Book Review: The Red Pencil

I had a resolution to read more diversely this year, and I’m really pleased I started out with The Red Pencil by Andrea Davis Pinkney. It surprised me on a number of levels, but really hit home.

The book is told in poems, written in the voice of Amira, a 12-year-old girl who lives in Darfur with her parents. She explores growing up in a conservative village, the confusion of understanding war as a child, and the harsh realities of the genocide in Darfur. Together, these themes could make the book too heavy for its intended audience of children, but the first-person perspective of a child, along with the poetic form, help to distance the trauma just enough that I don’t feel uncomfortable recommending this to the right middle grader.

I’ll admit that I cried several times throughout the book. There is real trauma in Amira’s life – trauma that is both inflicted and dealt with in the plot of this short book. Characters are fleshed out in small aside poems, along with Amira’s own thoughts on the people in her life.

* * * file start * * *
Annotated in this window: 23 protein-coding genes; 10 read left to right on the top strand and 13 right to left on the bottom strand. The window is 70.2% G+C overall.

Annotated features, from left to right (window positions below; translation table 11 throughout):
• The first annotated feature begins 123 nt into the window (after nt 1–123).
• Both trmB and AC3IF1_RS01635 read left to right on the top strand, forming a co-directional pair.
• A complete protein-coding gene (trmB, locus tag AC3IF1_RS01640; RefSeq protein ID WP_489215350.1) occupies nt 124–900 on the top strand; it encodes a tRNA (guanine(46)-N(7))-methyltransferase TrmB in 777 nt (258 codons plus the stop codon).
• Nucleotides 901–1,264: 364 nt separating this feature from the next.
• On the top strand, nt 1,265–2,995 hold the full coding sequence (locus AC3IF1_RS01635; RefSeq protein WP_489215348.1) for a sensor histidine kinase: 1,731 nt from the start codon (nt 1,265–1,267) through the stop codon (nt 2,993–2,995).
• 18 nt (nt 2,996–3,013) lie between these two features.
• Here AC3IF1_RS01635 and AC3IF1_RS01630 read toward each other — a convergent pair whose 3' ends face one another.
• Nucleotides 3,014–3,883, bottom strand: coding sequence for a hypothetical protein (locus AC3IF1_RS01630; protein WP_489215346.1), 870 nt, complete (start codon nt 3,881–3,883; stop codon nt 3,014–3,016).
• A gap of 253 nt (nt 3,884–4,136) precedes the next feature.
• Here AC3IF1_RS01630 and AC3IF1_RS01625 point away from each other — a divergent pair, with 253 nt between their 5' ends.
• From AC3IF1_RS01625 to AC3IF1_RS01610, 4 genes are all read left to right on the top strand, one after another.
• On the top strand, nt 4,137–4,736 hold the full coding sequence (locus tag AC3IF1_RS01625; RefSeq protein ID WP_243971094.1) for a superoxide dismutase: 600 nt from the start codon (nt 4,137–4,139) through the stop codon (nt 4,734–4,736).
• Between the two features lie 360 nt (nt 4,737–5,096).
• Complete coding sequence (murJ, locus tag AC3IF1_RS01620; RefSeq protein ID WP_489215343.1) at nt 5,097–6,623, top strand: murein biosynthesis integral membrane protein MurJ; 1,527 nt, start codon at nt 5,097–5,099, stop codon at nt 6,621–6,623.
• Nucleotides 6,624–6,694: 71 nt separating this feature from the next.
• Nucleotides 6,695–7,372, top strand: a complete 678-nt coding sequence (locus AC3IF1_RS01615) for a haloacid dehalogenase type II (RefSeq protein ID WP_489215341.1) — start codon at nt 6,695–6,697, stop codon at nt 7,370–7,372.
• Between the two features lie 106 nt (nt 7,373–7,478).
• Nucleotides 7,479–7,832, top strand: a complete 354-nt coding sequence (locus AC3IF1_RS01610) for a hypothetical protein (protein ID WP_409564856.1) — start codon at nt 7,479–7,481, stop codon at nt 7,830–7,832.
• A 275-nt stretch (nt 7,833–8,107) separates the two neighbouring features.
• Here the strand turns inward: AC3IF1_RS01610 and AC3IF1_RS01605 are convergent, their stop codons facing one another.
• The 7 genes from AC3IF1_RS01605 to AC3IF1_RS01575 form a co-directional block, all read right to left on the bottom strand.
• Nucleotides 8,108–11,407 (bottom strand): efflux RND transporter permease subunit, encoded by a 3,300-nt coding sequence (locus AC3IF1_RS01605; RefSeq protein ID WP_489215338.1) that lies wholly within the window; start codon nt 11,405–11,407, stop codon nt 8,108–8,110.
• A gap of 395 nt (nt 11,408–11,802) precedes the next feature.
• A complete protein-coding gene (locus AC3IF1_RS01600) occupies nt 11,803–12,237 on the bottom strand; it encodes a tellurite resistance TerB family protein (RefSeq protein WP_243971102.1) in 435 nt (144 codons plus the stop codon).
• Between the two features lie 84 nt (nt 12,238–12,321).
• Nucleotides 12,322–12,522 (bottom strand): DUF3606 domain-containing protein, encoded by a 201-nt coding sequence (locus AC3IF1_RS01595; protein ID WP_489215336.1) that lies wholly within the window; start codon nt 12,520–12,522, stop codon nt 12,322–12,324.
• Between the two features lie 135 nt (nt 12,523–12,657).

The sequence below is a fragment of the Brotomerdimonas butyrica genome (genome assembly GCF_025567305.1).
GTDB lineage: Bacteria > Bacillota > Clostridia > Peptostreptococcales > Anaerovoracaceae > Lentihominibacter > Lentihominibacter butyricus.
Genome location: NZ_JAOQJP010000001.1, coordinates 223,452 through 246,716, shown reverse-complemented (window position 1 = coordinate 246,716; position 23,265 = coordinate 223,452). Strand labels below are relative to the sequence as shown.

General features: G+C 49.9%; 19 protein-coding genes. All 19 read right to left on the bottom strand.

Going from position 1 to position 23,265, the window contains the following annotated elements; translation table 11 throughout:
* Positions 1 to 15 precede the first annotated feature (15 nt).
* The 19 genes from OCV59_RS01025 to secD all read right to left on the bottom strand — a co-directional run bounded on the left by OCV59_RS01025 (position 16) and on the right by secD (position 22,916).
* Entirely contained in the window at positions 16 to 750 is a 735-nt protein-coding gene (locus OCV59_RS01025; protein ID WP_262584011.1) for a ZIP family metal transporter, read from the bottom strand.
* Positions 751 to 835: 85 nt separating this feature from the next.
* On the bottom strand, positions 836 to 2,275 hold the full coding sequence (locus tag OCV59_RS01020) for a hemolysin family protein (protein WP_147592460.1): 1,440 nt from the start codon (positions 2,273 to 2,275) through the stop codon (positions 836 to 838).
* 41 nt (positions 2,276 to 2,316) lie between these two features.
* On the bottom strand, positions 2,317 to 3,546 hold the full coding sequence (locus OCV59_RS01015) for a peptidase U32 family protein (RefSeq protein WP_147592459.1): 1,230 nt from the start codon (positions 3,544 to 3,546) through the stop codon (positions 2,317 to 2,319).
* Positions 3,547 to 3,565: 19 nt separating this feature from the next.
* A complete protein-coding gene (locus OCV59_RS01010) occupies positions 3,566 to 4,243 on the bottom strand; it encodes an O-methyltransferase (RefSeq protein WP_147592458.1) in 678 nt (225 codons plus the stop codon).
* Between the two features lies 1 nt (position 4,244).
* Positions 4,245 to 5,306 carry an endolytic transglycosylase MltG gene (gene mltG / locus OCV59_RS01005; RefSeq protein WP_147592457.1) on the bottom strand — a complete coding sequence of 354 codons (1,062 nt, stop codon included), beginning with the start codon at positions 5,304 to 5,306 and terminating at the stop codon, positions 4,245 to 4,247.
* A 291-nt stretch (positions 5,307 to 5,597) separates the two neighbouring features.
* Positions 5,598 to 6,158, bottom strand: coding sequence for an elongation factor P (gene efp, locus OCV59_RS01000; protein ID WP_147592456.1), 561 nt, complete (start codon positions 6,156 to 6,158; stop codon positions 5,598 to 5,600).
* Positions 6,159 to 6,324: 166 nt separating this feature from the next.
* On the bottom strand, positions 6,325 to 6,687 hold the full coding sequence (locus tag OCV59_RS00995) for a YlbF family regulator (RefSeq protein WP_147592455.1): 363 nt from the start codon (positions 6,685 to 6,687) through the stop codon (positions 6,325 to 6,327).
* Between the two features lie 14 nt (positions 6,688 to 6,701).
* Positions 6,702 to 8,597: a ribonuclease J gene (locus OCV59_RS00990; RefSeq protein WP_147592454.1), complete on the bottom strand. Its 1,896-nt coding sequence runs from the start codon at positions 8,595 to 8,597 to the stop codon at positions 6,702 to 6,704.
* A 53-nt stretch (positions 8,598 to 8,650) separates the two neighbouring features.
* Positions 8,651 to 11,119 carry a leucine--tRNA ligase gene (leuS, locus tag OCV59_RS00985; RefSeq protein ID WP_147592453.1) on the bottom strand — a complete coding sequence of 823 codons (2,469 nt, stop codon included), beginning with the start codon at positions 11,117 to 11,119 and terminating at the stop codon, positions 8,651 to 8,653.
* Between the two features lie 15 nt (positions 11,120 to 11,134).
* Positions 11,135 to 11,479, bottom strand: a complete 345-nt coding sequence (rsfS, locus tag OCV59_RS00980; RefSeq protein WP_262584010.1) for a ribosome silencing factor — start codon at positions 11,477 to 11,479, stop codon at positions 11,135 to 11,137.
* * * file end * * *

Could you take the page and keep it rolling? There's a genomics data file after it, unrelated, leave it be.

What I liked most about this book was that it didn’t expect readers to understand the situation before beginning – a short glossary of terms in the back includes some of the cultural terms Amira uses, but also words like “Janjaweed,” a concept that any adult might have trouble explaining. Readers walk with Amira through her dawning understanding of the change in her world, and so we are allowed to join her at the end of the book, as she takes the first steps toward something new.

The author, Andrewa Davis Pinkney, will be visiting Pittsburgh next month as part of the Pittsburgh Arts & Lectures Kids Series. Follow the link for more information.

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